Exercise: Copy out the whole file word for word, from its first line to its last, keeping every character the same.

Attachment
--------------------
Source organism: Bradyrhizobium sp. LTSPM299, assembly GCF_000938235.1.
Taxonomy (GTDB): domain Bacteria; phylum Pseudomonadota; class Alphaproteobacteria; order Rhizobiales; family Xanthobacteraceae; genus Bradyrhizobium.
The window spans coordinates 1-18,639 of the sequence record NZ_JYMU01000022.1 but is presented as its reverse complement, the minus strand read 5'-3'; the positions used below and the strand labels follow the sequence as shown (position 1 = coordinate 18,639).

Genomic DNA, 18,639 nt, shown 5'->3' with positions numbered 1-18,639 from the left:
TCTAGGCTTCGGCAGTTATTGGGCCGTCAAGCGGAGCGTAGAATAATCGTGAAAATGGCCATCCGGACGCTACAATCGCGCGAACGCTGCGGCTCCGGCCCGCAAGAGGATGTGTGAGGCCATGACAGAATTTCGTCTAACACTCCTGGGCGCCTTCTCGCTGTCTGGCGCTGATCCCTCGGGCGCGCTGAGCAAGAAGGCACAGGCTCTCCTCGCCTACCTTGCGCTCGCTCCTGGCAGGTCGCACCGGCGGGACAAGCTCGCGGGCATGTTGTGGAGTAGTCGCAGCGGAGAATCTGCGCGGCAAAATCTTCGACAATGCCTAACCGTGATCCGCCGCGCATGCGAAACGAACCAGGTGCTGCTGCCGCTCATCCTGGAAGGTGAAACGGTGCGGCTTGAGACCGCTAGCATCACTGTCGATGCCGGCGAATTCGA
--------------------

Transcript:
Source organism: Bradyrhizobium sp. LTSPM299, assembly GCF_000938235.1.
Taxonomy (GTDB): domain Bacteria; phylum Pseudomonadota; class Alphaproteobacteria; order Rhizobiales; family Xanthobacteraceae; genus Bradyrhizobium.
The window spans coordinates 1-18,639 of the sequence record NZ_JYMU01000022.1 but is presented as its reverse complement, the minus strand read 5'-3'; the positions used below and the strand labels follow the sequence as shown (position 1 = coordinate 18,639).

Genomic DNA, 18,639 nt, shown 5'->3' with positions numbered 1-18,639 from the left:
TCTAGGCTTCGGCAGTTATTGGGCCGTCAAGCGGAGCGTAGAATAATCGTGAAAATGGCCATCCGGACGCTACAATCGCGCGAACGCTGCGGCTCCGGCCCGCAAGAGGATGTGTGAGGCCATGACAGAATTTCGTCTAACACTCCTGGGCGCCTTCTCGCTGTCTGGCGCTGATCCCTCGGGCGCGCTGAGCAAGAAGGCACAGGCTCTCCTCGCCTACCTTGCGCTCGCTCCTGGCAGGTCGCACCGGCGGGACAAGCTCGCGGGCATGTTGTGGAGTAGTCGCAGCGGAGAATCTGCGCGGCAAAATCTTCGACAATGCCTAACCGTGATCCGCCGCGCATGCGAAACGAACCAGGTGCTGCTGCCGCTCATCCTGGAAGGTGAAACGGTGCGGCTTGAGACCGCTAGCATCACTGTCGATGCCGGCGAATTCGA